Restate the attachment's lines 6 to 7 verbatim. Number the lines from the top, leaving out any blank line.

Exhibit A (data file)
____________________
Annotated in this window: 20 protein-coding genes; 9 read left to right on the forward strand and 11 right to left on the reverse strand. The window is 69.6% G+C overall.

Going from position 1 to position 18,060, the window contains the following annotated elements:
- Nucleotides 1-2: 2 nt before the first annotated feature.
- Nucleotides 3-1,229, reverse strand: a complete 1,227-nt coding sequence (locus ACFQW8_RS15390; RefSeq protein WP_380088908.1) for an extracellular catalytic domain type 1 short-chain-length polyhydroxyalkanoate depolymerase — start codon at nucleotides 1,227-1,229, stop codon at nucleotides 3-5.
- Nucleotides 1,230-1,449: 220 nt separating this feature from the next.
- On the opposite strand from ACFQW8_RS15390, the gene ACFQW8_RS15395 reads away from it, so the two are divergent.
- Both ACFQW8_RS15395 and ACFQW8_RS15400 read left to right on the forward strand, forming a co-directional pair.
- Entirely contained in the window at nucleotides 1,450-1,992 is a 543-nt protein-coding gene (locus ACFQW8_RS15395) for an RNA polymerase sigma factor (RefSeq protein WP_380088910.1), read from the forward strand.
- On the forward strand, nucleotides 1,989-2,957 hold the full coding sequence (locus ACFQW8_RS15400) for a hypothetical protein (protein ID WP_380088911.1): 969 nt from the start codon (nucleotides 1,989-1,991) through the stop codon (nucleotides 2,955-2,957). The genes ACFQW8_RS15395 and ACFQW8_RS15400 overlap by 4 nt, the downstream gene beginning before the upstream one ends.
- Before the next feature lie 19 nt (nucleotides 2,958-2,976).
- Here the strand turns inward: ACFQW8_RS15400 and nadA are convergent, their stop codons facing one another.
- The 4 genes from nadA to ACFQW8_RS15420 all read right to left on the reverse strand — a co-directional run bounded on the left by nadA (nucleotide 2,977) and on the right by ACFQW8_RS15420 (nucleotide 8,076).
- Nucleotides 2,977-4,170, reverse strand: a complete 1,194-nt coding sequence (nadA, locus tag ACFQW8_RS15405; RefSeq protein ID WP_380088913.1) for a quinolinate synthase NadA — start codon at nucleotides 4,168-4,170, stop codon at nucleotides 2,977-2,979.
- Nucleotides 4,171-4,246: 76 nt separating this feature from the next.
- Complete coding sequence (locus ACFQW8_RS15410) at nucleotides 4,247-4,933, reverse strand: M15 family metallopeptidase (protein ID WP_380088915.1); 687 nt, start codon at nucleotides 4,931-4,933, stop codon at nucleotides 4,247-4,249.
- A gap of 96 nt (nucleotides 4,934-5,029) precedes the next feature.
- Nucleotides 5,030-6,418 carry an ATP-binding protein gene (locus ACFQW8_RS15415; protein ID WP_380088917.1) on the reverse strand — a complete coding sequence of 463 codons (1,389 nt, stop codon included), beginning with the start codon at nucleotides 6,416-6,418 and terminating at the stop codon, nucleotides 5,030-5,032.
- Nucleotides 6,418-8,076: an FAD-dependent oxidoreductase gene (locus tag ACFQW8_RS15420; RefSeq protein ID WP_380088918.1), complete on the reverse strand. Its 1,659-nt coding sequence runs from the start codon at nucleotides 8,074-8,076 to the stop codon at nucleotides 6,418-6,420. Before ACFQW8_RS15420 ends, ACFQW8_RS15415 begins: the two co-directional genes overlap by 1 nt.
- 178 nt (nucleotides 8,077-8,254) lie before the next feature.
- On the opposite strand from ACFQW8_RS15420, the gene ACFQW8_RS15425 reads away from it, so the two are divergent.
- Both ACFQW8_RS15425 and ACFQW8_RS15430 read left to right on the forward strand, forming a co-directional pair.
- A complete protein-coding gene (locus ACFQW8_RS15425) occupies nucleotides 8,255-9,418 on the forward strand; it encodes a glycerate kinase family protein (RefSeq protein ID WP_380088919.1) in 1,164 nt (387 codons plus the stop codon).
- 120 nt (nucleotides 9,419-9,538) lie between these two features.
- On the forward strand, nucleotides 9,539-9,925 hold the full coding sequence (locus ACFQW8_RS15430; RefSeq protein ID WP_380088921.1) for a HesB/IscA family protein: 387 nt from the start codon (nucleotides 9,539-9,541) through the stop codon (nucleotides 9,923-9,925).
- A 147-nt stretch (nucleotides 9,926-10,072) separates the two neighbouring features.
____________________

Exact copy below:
- On the opposite strand from ACFQW8_RS15390, the gene ACFQW8_RS15395 reads away from it, so the two are divergent.
- Both ACFQW8_RS15395 and ACFQW8_RS15400 read left to right on the forward strand, forming a co-directional pair.